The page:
Image 3.14 | Photo of Virginia Woolf
Photographer | Unknown Source | Wikimedia Commons License | Public Domain
Virginia Woolf’s father, Sir Leslie Stephen (1832-1904), was a renowned journalist and writer, who was editor of Cornhill Magazine (1871) and the Dictionary of National Biography (1885). From her childhood on, Woolf mingled with the many famous authors who were her father’s acquaintances, including Thomas Hardy (1840-1928) and Henry James (1843-1916). Although Woolf was tutored in literature and classics—by Walter Pater’s sister Clara—she did not receive formal education by attending Cambridge University as did her brothers Adrian and Julian. This mix of advantages and drawbacks continued through Woolf’s childhood and early adulthood.
She enjoyed idyllic summers in Cornwall with her family; at the age of thirteen, she lost her mother Julia Prinsep Jackson (1846-1895). While Woolf studied at the Ladies’ Department of King’s College, London, her beloved brother Julian Thoby (1880-1906) died suddenly. She suffered periodically from depression and nervous breakdowns, possibly exacerbated—if not caused—by her being sexually abused by her half-brothers George Duckworth (1868-1934) and Gerald Duckworth (1870-1937), children from her mother’s first marriage.
After her father’s death, Woolf lived in Bloomsbury where she joined a highly intellectual group of writers and artists that came to be known as the Bloomsbury Group. This group comprised authors, artists, and philosophers, including Woolf’s sister Vanessa Bell (1879-1961) and Lytton Strachey. Her father’s death also served as a trope for her growth as a writer, as she later claimed she would never have become a writer had her father not died when she was still comparatively young. This resistance to patriarchy also informed her rejection of such expected roles for women as the subservient wife and mother, or what poet Coventry Patmore (1823-1896) called “the Angel in the House.”
Woolf married writer, political theorist, and fellow Bloomsbury Group member Leonard Woolf (1880-1969). In this marriage, Woolf maintained “a room of one’s own,” the psychological and physical independence she deemed necessary for women to write. The two co-founded the Hogarth Press, an important press that contributed to modernist literature by publishing works by Woolf, Fyodor Dostoevsky (1821-1881), Freud, and T. S. Eliot. Woolf also established an intimate relationship with Vita Sackville-West (1892-1962), a writer later published by Hogarth Press, to the press’s financial gain.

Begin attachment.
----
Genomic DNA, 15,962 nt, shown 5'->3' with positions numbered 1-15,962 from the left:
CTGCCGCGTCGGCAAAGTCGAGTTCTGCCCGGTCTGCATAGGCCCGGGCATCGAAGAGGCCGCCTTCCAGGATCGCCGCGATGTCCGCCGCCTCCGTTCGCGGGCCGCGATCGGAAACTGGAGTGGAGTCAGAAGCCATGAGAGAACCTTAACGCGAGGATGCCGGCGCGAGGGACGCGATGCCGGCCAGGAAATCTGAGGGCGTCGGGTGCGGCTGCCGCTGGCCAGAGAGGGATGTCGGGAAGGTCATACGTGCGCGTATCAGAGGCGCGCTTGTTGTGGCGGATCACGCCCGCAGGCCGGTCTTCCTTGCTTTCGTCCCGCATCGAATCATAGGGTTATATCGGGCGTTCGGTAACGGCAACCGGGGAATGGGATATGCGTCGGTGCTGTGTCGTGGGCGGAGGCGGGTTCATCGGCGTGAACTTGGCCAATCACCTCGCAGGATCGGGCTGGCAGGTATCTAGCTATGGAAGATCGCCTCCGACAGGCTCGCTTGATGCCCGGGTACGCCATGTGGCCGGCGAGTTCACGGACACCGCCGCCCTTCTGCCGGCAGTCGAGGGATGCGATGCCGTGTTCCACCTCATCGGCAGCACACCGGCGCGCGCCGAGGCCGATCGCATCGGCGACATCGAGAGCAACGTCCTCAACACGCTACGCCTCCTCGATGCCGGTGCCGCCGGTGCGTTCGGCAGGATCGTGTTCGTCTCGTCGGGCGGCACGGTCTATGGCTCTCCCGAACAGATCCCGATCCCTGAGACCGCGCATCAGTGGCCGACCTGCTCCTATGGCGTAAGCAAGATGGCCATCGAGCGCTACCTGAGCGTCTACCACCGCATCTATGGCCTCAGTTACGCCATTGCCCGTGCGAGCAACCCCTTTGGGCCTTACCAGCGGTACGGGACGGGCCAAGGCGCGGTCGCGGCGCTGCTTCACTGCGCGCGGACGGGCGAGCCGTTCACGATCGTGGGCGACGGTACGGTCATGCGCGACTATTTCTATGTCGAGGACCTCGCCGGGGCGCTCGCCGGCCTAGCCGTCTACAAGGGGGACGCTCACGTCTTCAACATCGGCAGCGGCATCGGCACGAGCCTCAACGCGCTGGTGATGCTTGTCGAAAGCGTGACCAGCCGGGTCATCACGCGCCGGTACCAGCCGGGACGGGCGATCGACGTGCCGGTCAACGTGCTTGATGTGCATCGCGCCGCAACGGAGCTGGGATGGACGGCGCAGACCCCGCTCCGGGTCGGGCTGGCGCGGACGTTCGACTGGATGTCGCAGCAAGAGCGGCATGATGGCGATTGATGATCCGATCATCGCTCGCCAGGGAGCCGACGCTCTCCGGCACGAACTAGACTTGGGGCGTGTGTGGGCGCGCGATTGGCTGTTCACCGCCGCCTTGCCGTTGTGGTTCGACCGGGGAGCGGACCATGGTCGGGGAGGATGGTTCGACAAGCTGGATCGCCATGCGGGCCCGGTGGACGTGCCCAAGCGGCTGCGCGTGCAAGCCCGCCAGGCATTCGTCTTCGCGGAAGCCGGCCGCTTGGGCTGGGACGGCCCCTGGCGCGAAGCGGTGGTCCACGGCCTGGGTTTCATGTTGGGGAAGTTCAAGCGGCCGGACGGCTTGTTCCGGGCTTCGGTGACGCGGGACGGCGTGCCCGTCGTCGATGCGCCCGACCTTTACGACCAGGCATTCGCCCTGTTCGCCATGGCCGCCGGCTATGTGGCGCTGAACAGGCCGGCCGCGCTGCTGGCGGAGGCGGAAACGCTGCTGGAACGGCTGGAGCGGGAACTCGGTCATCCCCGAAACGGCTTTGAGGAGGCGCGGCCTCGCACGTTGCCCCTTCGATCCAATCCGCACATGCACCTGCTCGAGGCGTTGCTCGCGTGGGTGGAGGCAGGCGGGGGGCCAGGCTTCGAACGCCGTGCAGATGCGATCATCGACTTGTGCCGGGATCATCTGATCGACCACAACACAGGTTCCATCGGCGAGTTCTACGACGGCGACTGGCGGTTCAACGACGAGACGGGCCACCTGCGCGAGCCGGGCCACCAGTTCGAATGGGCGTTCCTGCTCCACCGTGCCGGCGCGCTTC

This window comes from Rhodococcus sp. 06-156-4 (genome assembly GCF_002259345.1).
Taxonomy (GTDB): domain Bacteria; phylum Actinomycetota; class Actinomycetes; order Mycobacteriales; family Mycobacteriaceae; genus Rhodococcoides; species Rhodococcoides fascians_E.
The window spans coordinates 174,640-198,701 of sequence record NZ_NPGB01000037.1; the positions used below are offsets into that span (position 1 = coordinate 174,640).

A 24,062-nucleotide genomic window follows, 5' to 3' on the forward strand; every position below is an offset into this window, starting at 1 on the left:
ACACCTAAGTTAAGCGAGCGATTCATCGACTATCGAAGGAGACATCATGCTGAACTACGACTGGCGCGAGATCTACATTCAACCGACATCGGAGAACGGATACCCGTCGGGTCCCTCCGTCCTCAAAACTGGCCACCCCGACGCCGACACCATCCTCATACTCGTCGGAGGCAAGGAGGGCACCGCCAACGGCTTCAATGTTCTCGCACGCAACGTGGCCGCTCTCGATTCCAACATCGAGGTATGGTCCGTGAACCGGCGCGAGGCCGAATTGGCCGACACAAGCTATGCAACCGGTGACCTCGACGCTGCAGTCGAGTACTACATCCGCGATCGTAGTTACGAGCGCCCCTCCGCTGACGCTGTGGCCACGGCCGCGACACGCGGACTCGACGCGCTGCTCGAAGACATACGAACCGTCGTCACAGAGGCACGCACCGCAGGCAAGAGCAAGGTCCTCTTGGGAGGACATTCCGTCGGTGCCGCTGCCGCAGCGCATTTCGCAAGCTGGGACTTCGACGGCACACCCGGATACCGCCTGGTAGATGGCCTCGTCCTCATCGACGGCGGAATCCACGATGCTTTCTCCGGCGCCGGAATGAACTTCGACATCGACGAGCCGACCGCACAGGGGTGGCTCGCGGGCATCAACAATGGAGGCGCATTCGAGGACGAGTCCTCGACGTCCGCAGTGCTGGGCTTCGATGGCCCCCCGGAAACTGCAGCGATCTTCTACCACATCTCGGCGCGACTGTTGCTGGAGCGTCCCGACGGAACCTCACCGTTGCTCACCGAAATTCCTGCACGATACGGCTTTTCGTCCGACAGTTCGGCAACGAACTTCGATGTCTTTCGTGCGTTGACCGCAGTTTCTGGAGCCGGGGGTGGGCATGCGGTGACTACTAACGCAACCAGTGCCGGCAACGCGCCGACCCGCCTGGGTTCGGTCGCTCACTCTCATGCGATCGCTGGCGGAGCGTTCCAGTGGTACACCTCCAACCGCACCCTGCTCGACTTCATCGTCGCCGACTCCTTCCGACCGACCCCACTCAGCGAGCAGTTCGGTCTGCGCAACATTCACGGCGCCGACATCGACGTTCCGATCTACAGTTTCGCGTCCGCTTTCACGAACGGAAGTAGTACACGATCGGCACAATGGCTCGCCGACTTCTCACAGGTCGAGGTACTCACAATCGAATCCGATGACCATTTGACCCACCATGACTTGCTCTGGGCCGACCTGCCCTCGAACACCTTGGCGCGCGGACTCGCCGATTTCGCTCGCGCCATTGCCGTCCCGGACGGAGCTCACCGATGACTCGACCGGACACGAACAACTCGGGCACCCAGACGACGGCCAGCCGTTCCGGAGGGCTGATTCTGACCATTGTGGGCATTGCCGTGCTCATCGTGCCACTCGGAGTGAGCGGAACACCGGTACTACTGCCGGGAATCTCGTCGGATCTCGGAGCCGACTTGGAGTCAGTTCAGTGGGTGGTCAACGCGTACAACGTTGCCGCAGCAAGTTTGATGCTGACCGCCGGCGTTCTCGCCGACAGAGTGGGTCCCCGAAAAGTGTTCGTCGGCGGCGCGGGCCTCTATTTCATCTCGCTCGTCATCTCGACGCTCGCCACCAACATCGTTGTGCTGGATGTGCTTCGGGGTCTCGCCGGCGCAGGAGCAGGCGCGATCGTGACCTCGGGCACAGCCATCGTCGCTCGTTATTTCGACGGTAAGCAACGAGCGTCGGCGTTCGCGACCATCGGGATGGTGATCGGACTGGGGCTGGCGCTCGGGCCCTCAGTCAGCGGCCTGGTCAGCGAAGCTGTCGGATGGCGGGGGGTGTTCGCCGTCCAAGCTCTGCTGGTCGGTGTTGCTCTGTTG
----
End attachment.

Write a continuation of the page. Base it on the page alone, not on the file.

Woolf’s short stories, essays, and novels construct important feminist tropes like “Shakespeare’s Sister,” a posited figure Woolf explores in A Room of One’s Own (1929) to point out the disparity between available opportunities for male and female writers. In such works as Mrs. Dalloway (1925) and To the Lighthouse (1927), Woolf delves deep into personality, identity, and the conjunction of art and the individual, especially in terms of what about the individual, if anything, will last (like art). Her development of the sometimes poetic, sometimes ambiguous stream-of-consciousness style attunes well with these explorations.
Sensing the approach of another period of madness, Woolf committed suicide by drowning herself in the River Ouse, located near her home.
3.6.1 "A Room of One's Own"
Image 3.15 | A Room of One's Own
Artist | Unknown
Source | Wikimedia Commons
License | Public Domain
3.6.2 "The Legacy"
3.6.3 Reading and Review Questions
What female writers, if any, does Woolf claim as her predecessors and literary mentors?
Why does Woolf claim that, in order to write fiction, a woman must have a room of her own? How do women writers’ situations differ from those of their male counterparts?
To what degree, if any, does Angela Clarendon’s situation reflect the situation of women in general that Woolf criticizes in A Room of One’s Own?
Does Angela Clarendon commit suicide? How do you know, either way? What’s the impact of this knowledge on the story’s meaning?